A difference in apparent size between opposite halves of the same visual meridian may be called a half-meridional difference (HMD). The HMD’s have been measured in six subjects for both the horizontal and vertical meridians, using the right eye, left eye, and both eyes. All six kinds of measurements were made on each subject for periods of from two to nine weeks.
Significant differences were found between the HMD’s of the left and right eyes in both meridians. Thus an ocular factor contributes to HMD’s. This factor appears to be different visual angles for corresponding retinal points. Trends were sometimes found with respect to time, so there is also an unstable factor in the visual system which contributes to HMD’s. This factor varies independently along the horizontal and vertical meridians. With a given meridian, however, the HMD’s of the left and right eyes vary concomitantly. Thus the unstable factor is common to the two eyes and is probably located in the visual cortex. Since trends were found, apparent size in a given part of the visual field sometimes varies gradually but markedly with respect to time. This means that for a given locus of retinal stimulation the subjective directional value relative to a foveal stimulus varies in a similar manner with respect to time. Thus topological transformations of subjective directional values have been found to occur.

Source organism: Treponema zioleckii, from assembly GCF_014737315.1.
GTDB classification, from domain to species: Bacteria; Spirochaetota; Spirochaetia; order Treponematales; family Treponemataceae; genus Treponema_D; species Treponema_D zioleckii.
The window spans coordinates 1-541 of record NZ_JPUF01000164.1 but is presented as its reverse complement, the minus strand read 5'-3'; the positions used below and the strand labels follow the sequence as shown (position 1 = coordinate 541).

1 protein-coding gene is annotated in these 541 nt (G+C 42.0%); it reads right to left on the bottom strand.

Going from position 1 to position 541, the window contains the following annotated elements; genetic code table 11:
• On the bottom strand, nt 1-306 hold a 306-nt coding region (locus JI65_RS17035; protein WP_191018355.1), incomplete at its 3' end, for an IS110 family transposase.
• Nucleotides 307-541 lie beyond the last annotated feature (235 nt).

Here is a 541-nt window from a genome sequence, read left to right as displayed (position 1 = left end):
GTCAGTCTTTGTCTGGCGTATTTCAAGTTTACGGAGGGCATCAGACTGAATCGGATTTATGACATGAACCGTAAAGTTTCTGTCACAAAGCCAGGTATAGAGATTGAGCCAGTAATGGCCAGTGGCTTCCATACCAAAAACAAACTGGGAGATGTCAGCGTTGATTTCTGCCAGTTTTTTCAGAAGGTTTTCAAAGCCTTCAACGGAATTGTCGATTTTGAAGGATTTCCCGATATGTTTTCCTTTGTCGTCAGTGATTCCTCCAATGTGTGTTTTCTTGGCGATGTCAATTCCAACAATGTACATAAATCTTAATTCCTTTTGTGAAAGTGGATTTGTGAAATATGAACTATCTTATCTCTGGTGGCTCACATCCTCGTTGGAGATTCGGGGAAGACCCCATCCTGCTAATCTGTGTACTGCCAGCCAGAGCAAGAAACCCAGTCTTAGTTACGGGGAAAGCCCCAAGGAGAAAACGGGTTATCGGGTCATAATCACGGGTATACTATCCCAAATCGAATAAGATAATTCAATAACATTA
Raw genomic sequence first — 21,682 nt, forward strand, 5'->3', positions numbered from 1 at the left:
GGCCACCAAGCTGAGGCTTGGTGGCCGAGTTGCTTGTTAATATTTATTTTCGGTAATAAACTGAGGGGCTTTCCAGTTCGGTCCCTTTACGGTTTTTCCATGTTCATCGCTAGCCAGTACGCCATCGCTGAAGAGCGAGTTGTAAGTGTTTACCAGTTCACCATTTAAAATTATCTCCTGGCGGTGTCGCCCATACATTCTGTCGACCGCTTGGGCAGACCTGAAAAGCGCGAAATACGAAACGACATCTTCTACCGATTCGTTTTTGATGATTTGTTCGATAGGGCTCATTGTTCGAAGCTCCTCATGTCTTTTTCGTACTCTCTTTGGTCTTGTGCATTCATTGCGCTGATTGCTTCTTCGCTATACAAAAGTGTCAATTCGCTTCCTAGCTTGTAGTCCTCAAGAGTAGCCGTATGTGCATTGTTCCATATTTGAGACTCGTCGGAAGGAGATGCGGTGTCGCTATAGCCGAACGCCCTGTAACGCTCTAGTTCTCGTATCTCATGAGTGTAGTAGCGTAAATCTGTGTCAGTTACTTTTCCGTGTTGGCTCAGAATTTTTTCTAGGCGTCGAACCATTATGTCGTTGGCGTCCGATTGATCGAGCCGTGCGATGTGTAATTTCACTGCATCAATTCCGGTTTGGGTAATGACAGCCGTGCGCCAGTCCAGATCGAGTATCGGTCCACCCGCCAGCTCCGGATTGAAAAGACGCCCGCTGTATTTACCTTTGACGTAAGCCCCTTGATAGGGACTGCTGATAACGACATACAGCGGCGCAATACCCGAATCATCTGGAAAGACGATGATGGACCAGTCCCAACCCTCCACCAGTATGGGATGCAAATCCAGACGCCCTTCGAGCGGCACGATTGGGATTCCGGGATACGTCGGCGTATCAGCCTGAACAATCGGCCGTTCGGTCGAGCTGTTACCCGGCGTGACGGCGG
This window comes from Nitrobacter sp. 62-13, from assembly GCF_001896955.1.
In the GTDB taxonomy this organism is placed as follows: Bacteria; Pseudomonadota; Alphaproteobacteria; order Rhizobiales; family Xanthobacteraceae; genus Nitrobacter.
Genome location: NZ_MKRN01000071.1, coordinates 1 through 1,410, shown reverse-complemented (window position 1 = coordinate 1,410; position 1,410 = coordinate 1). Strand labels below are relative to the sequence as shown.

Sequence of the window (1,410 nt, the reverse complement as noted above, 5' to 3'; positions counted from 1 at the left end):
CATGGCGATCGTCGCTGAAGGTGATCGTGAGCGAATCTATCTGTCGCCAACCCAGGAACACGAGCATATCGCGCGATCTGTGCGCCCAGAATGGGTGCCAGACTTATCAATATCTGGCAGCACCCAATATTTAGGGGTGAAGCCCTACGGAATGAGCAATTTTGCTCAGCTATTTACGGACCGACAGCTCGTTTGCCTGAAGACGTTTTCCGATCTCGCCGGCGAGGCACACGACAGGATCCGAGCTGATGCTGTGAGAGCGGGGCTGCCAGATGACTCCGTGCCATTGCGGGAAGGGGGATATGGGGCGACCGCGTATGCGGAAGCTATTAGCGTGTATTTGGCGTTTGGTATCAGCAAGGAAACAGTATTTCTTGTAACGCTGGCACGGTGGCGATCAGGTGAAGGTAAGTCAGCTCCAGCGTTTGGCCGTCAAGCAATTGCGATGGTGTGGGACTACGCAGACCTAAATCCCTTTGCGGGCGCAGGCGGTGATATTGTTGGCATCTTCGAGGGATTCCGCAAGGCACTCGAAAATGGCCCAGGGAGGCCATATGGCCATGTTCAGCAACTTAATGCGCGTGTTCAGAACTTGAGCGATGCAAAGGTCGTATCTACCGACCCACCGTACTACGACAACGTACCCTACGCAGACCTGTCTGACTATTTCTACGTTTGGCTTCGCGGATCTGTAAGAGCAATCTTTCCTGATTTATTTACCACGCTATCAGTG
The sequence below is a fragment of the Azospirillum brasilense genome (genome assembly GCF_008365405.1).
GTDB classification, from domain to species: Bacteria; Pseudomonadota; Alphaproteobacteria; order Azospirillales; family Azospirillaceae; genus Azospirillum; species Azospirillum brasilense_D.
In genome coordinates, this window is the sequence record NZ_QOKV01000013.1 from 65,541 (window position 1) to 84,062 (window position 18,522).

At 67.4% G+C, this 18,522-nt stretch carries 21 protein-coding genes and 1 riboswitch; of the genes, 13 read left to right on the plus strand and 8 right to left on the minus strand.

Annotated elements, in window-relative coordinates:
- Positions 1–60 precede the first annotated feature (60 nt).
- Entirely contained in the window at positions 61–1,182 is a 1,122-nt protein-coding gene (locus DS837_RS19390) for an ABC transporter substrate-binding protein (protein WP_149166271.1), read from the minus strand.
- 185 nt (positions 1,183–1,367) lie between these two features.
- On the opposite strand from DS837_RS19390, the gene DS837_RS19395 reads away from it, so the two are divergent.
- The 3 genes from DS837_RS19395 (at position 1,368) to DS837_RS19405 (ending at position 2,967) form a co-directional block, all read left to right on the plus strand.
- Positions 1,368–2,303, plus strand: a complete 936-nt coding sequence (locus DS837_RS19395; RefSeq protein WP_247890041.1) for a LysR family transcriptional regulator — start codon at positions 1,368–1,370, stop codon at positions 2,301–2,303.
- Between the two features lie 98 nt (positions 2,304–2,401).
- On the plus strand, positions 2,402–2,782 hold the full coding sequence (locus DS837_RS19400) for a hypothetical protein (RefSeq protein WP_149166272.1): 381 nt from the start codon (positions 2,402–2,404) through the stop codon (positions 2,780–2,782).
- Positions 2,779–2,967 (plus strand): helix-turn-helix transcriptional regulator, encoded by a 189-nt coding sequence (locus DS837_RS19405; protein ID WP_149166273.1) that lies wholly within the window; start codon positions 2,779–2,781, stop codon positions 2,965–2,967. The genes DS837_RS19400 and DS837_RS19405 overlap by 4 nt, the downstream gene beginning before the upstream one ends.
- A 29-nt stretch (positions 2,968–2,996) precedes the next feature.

HMD’s produced by the ocular factor appear relatively stable and usually small, whereas the HMD’s of the left and right eyes are modulated concomitantly by the unstable factor, which sometimes causes large HMD’s. These findings indicate that the relation between visual angles for a pair of corresponding retinal points is relatively stable, but the subjective directional values of both members of the pair with respect to a foveal stimulus sometimes vary markedly and concomitantly as a function of time.
© 1953 Optical Society of AmericaFull Article | PDF Article